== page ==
Yesterday, PJ and I went to Columbus to do some shopping. While we were there, we saw Dreamgirls, one of the most talked about films of the year. I had heard the original soundtrack album before and was generally familiar with the overall plot, but I really had little preconceived idea about what to expect. While the movie has received a lot of positive press, it hasn’t been universally acclaimed. So, I was looking forward to forming my own opinion. Since I’m a gay man who loves Black women and musicals, I guess it isn’t surprising that I think Dreamgirls is one of the year’s best and most entertaining films.

Here’s the trailer from Youtube:

As just about everyone probably already knows, Dreamgirls is loosely based on the story of the Supremes: a Detroit girl group called the Dreamettes is struggling to make it when a car salesman cum music producer, Curtis Taylor, Jr., played by Jamie Foxx, decides to give them a break as background singers for a popular R&B star, James Early, played by Eddie Murphy. When Early’s sound remains too “black” for popular tastes (i.e., whites), Curtis decides to remake the Dreamettes into the Dreams, moving one of the background singers, Beyonce Knowles‘s Deena Jones, into the lead since her voice is weaker and therefore more pop-friendly than that of the previous lead singer, Effie, played by Jennifer Hudson. Needless to say, this change is the beginning of the end for the original Dreamettes, as jealousy, changes in music, and romantic triangles begin to tear them apart.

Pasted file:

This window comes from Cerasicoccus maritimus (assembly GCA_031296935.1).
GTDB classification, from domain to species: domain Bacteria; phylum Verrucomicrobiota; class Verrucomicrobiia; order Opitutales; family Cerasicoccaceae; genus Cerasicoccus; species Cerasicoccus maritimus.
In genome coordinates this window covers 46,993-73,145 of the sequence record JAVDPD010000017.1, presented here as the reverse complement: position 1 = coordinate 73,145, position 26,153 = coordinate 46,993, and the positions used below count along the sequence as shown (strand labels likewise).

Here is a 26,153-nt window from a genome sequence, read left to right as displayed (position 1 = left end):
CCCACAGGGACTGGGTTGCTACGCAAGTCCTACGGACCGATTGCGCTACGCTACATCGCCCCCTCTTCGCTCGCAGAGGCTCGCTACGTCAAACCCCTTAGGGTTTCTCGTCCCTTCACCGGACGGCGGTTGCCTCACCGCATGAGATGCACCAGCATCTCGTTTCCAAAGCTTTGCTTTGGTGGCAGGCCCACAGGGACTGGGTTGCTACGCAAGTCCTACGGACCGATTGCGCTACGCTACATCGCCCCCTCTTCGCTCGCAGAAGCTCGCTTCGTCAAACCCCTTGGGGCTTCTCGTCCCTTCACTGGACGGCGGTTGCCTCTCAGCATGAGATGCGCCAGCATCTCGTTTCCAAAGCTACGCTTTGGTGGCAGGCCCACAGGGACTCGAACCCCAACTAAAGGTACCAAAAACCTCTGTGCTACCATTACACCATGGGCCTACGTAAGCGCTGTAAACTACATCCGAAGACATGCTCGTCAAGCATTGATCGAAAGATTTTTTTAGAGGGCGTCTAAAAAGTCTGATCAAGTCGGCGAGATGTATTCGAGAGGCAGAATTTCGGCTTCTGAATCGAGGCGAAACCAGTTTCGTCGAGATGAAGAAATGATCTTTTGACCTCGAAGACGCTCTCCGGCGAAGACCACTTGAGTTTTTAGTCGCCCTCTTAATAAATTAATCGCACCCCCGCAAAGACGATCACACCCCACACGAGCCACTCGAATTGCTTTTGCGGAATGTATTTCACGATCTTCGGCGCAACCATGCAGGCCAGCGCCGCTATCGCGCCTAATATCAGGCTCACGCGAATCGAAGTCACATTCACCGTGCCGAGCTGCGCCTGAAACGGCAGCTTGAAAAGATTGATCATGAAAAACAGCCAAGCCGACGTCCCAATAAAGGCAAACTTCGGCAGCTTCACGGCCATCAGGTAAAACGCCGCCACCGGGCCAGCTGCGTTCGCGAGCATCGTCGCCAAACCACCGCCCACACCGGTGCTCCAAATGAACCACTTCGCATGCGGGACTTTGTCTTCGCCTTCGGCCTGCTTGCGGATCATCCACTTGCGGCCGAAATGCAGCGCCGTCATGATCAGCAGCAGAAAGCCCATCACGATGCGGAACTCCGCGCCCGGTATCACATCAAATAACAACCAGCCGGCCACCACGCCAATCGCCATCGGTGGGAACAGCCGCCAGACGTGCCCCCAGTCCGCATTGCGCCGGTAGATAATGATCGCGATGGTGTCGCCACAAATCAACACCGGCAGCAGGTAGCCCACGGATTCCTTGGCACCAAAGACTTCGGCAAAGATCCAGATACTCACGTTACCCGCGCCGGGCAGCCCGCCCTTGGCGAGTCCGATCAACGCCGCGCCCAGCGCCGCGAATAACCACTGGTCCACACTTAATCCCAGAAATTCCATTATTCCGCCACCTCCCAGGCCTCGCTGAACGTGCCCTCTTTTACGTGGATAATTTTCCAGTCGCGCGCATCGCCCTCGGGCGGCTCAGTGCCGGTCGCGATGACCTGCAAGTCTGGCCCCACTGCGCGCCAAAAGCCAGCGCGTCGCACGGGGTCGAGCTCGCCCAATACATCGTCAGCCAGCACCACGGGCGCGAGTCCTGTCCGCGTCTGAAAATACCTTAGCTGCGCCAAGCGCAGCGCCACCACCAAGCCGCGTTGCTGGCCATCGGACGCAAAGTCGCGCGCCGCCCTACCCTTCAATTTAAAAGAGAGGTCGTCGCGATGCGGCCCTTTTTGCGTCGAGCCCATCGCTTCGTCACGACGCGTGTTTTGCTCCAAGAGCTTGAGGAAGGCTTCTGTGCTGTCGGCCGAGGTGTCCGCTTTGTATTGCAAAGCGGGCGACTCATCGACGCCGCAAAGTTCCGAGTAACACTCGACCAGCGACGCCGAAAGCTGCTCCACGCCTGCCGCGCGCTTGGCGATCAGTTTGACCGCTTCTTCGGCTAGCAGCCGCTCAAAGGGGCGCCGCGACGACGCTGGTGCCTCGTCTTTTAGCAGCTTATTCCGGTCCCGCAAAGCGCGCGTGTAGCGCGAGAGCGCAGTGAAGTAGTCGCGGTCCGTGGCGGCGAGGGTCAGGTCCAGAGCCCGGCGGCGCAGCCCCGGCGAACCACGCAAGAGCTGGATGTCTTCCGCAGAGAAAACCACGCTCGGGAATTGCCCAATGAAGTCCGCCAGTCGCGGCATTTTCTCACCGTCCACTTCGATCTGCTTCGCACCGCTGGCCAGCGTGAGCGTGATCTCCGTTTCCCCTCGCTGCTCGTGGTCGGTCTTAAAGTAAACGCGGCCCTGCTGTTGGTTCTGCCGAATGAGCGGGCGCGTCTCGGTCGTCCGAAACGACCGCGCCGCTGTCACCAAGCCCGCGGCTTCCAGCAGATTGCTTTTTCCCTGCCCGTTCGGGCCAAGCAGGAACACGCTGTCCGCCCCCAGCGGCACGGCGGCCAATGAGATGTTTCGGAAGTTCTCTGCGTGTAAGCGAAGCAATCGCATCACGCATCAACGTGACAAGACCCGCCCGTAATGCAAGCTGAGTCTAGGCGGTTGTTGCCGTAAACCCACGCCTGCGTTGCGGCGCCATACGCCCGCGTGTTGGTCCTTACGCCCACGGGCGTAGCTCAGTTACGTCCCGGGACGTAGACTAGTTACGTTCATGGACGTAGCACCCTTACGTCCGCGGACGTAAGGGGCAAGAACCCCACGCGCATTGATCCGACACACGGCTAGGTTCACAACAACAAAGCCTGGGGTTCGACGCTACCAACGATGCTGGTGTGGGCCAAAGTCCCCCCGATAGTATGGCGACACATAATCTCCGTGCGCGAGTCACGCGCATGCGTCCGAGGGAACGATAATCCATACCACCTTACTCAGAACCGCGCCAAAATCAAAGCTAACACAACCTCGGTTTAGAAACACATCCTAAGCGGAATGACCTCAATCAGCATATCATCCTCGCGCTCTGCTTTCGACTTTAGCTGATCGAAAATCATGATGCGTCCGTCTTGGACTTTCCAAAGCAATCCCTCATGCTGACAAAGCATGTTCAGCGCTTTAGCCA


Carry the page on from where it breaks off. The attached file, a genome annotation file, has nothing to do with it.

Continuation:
Many of the positive things I’ve read about this film are true. Let’s start with Jennifer Hudson. She is wonderful in the role of Effie. Her performances of “And I am Telling You” and “I’m Changing” are revelatory. And she can act. For a debut performance, this is nothing short of fabulous (and I mean to evoke all of the gay connotations of that word in this context).

Reports of Eddie Murphy’s excellent performance are also accurate. His James Early is the standout performance in the movie, I think. He becomes this character, which is tailor-made for his talents. I’ve never been a big Eddie Murphy fan in the past. This film might change that.

The other performance that is great is Anika Noni Rose‘s Lorrell Robinson, the third member of the Dreamettes/Dreams. She is a great singer, and she nearly steals every scene she’s in. Hers isn’t a flashy part, but getting it right is crucial to the film’s success. She definitely gets it right.

Beyonce has a rather thankless task in the part of Deena. Deena’s a pretty, likeable but not terribly talented singer, which means that Beyonce’s scenes always belong to one of the supporting players until rather late in the film, when she finally gets to shine with her original song, “Listen.”

I also appreciated Bill Condon‘s direction of the film. Condon’s previous direction of Kinsey and of Gods and Monsters has made him one of my favorite directors. Dreamgirls continues his record of excellent work.

Condon also adapted the screenplay for the film. I’m not quite as sold on his writing as I am on his direction. In one role or the other, Condon should have cut a little of the film: it’s a tad long. Also, the film’s contextualization of its plot with historical events is sometimes kind of clunky. Simply showing a couple of clips of rioters in Detroit doesn’t really do enough to contextualize the historical situation. Condon means to parallel the Dreams’ professional and personal struggles with the larger challenges facing African Americans in the 1960s and 1970s. But I’m not sure that the shorthand way in which this was achieved really worked.

Overall, this is an excellent and entertaining film. I look forward to seeing what Jennifer Hudson can do when her album comes out. I really hope that she and Murphy not only receive Academy Award nominations but that they win as well. I’d also support a Best Song Oscar for Beyonce. It’s definitely in my top five films of the year.